Today you can stay home while dinner from your favorite restaurant is delivered to your door. You can go grocery shopping from the comfort of your living room. You can choose the perfect gift for your best friend’s birthday, or select personalized dog toys without leaving your house. So, why not stay home and get screened for colorectal cancer? The convenience may sound appealing, but you need to learn all the facts before you skip out on a colonoscopy and simply take an at-home test.
Currently, at-home screening tests are getting a lot of press. The convenience and privacy these tests provide are the selling points. This screening examines your stool for cells of abnormal DNA or traces of blood that signify colorectal cancer or polyps. Abnormal growths in the colon or rectum are called polyps. These growths are precancerous at first but, when left unattended, they can eventually develop into cancer.
Another test that feels less invasive is a CT colonography. In this screening, a CT scanner and computer program create a 3D view of the inside of the intestine. A CT colonography attempts to locate both precancerous or cancerous polyps. You may consider a fecal immunochemical test (FIT) that checks the stool for blood samples that designates the presence of polyps or colorectal cancer. While these tests are certainly listed as options, they are not recommended by gastrointestinal specialists.
In the options listed above you may have noticed that most of them look for both noncancerous polyps or colorectal cancer. What may not be clear to most perspective patients is that, particularly at-home tests, are less effective in finding precancerous conditions. Because of this, the tests are recommended to be repeated yearly in the hope that they will eventually detect the cancer. When it comes to a cancer diagnosis, do you want to sit in limbo? Why waste your time with a test that tells you: It could be cancer. Patients having a positive result using an at-home tests are referred to a gastroenterologist for a colonoscopy to clarify the results. False positives are common and, the colonoscopy following a positive diagnosis from at-home test showed there was not cancer after all. Unfortunately, most insurance companies then classify the follow-up colonoscopy as diagnostic and do not cover the full amount of the procedure. The patient is responsible for any copays or deductibles found in their particular policy.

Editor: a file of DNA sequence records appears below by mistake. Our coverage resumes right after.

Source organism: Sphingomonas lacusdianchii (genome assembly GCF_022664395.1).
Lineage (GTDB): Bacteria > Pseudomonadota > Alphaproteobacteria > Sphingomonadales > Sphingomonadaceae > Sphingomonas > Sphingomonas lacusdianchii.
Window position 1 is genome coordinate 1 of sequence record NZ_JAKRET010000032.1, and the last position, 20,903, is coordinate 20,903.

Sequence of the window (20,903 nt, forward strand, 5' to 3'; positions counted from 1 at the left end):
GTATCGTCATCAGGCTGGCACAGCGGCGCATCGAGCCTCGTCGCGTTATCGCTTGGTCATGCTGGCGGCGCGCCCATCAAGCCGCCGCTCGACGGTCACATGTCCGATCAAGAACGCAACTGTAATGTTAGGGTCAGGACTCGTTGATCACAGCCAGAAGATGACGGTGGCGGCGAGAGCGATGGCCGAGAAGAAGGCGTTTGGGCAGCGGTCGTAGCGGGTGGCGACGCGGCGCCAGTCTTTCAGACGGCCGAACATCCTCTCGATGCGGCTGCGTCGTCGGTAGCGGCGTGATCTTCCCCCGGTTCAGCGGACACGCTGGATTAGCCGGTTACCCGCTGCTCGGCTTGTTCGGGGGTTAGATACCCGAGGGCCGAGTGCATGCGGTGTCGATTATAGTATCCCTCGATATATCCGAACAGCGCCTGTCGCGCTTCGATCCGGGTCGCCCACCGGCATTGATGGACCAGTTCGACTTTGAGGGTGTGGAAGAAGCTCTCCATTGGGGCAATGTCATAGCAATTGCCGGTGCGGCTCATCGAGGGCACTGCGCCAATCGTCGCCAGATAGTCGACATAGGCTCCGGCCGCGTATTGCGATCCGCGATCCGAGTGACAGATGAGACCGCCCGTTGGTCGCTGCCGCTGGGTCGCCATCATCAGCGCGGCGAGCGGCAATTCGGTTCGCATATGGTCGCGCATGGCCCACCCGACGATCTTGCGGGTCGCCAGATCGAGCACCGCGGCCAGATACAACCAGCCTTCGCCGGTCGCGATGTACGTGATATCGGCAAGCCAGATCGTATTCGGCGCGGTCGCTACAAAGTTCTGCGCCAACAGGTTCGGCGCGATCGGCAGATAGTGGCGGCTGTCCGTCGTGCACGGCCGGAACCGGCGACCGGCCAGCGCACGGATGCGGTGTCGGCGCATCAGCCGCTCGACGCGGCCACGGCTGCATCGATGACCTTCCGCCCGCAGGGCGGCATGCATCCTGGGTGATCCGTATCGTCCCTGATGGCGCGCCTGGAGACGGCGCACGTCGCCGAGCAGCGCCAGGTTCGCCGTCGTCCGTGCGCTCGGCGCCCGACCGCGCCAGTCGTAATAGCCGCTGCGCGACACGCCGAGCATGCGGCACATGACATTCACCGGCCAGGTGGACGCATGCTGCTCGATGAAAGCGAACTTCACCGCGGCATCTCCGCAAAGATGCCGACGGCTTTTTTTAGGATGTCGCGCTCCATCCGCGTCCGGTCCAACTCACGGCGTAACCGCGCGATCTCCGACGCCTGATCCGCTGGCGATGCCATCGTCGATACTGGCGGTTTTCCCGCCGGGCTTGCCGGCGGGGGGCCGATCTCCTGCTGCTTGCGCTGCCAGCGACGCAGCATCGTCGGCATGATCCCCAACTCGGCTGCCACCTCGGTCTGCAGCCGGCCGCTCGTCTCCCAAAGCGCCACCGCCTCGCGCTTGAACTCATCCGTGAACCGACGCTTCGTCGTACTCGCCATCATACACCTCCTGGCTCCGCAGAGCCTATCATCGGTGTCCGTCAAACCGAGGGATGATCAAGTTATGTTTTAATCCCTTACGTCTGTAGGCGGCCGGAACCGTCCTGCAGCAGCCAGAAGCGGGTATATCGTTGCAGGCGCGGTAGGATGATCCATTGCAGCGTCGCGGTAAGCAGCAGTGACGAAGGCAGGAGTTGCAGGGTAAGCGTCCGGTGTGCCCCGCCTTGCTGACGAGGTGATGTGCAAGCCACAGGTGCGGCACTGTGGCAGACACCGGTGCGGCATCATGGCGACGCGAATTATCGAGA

When a colonoscopy is the first line of defense, it’s fully covered by your insurance company. Plus, it’s the best form of screening that can actually prevent cancer, not just diagnose it. During a colonoscopy, your doctor can both detect and remove polyps before they develop into cancer. The at-home tests have strictly diagnostic intents, whereas a colonoscopy is a preventative measure.
The American Cancer Society recommends that all adults schedule a colonoscopy when they are at least 45 years old. Please note that most insurance companies have not changed the minimum age for screening colonoscopies from 50 to 45. Risk factor can change age recommendations, it is important to discuss your risks with your doctor and follow your personalized screening schedule. Age is one of the main risk factors for colorectal cancer as well as a family history of colon or rectal cancer. Your risk increases if you smoke, drink alcohol, or have an inflammatory bowel disease like Crohn’s disease or ulcerative colitis.
Don’t let the convenience of staying home keep you from this potentially life-saving test. Schedule your colonoscopy at Carolina Digestive Health Associates today. The accuracy of this test is worth the peace of mind and the opportunity to prevent cancer from even developing.